I can't grow any hydrangea but Oakleaf, but that's fine. Everybody else has Bigleaf Hydrangea and I'm not the biggest fan of either the pink or the blue. In some gardens the colors mingle and those are the best.

    Happy New Year!

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  7. I inherited a lot of azaela, rhododendron and mountain laurel here and as mature plants, they all thrive with no care at all.

    I have a fair amount of shade here, especially in back, but that being said, I somehow managed to kill Joe Pye weed.

    Don't worry, I've had a lot of failures...a chokeberry comes to mind and a full grown bayberry I still regret losing.

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  8. One of my pet peeves is the habit of planting azaleas as foundation shrubs. Lime can leech into the soil from adjacent foundations and walkways, with the soil becoming too alkaline for these acid loving plants. Azaleas are a woodland plant, best located under the sheltering canopies of trees. Their shallow roots are happiest with a carpet of pine needles and plenty of moisture, though the roots will rot if the soil doesn't drain well. Again, the compacted soil, typical next to a house, is hardly the best place for them. And azalea blooms often clash with brick homes, if not carefully chosen. I have other reasons why I don't like azaleas as foundation plants, but I would be turning this comment into a full blown post! I think a common reason many plants fail is because they are not planted in the right place.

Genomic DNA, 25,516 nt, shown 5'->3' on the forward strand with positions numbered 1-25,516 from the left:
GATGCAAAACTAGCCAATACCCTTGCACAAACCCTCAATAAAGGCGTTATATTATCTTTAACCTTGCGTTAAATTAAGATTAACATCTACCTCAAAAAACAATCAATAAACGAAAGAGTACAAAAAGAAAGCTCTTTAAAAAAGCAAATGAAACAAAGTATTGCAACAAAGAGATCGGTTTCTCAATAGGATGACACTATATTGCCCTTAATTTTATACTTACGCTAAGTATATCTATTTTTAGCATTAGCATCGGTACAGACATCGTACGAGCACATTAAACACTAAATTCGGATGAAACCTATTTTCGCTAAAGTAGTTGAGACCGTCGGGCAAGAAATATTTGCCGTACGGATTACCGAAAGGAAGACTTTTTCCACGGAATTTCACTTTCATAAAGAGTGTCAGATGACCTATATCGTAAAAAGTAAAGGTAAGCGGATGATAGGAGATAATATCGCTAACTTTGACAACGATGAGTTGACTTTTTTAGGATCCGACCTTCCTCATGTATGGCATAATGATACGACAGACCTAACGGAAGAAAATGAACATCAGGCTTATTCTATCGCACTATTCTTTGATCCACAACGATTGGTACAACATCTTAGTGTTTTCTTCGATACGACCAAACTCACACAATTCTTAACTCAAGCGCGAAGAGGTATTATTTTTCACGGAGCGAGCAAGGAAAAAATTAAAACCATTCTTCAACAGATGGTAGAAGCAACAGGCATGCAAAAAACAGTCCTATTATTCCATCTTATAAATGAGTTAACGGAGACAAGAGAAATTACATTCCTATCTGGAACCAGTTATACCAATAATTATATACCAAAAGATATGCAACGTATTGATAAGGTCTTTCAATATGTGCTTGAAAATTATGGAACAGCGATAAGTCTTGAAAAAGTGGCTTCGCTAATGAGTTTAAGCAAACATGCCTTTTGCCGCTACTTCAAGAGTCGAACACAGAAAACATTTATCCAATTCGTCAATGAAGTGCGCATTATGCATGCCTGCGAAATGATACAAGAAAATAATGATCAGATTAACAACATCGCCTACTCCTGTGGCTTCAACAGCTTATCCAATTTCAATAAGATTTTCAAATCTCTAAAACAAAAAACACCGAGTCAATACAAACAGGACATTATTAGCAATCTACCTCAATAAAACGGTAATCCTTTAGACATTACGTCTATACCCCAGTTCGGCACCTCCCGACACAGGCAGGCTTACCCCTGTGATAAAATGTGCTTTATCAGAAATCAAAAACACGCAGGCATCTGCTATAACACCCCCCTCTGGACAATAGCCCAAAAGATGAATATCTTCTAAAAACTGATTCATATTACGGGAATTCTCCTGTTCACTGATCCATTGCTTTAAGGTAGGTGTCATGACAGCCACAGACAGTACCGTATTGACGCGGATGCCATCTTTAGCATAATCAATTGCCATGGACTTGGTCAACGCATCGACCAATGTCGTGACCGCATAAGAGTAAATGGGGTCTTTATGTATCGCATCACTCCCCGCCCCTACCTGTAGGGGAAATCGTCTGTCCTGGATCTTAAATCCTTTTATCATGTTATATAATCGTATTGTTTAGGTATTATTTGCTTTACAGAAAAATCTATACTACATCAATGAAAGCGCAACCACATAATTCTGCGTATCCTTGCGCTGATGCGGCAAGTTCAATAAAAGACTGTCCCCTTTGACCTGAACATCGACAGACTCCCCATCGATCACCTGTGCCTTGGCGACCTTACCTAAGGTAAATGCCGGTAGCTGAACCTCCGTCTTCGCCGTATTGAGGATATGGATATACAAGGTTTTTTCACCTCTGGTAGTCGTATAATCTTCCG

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  9. Cat, I'm glad to hear there's another gardener who is underwhelmed by coreopsis!

    Sweetbay, my Siberian irises are in regular garden soil, not sure why they are so punky for me. Zagreb sounds like it might be a better coreopsis choice, but I'm so off them in general. I like hearing that other experienced gardeners have disappointments too.

    Anonymous, I do think shade is the key for azaleas and rhodies, at least to get them started... and I have no shade!

    Deborah, I completely agree. Azaleas as foundation plants are just in the wrong place. My neighbors couldn't believe I took them all out because they were lovely plants, but they were wrong plants in the wrong place. Same thing for the laurels. (you do need to do a full post on azaleas!)

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  10. Laurrie since you're up north your Siberian Iris may want more moisture. I grew them as wetland plants in PA. They don't need wetland conditions but like a rich soil.

    Some plants are like that -- wet + humid heat = meltdown. Not surprising with a name like Siberian!

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  11. Sweetbay, good to know about the moisture. I wonder now if I should move them. I do have a wetter spot in another garden, I might try a few there and see how they do.

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  12. I don't have luck with Azaleas or Rhodies. Coreopsis doesn't like it here either. The only aster that does well here is the native aster that gets a full 4'tall. I have whined many times as the Berginia dies. One patch I planted lasted two years. I thought it a success. Sigh~~~~

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  13. Lisa, well, there certainly is some comfort knowing you've had trouble with these plants too. Thanks for confessing! (PS, so far I haven't killed my Bergenia though)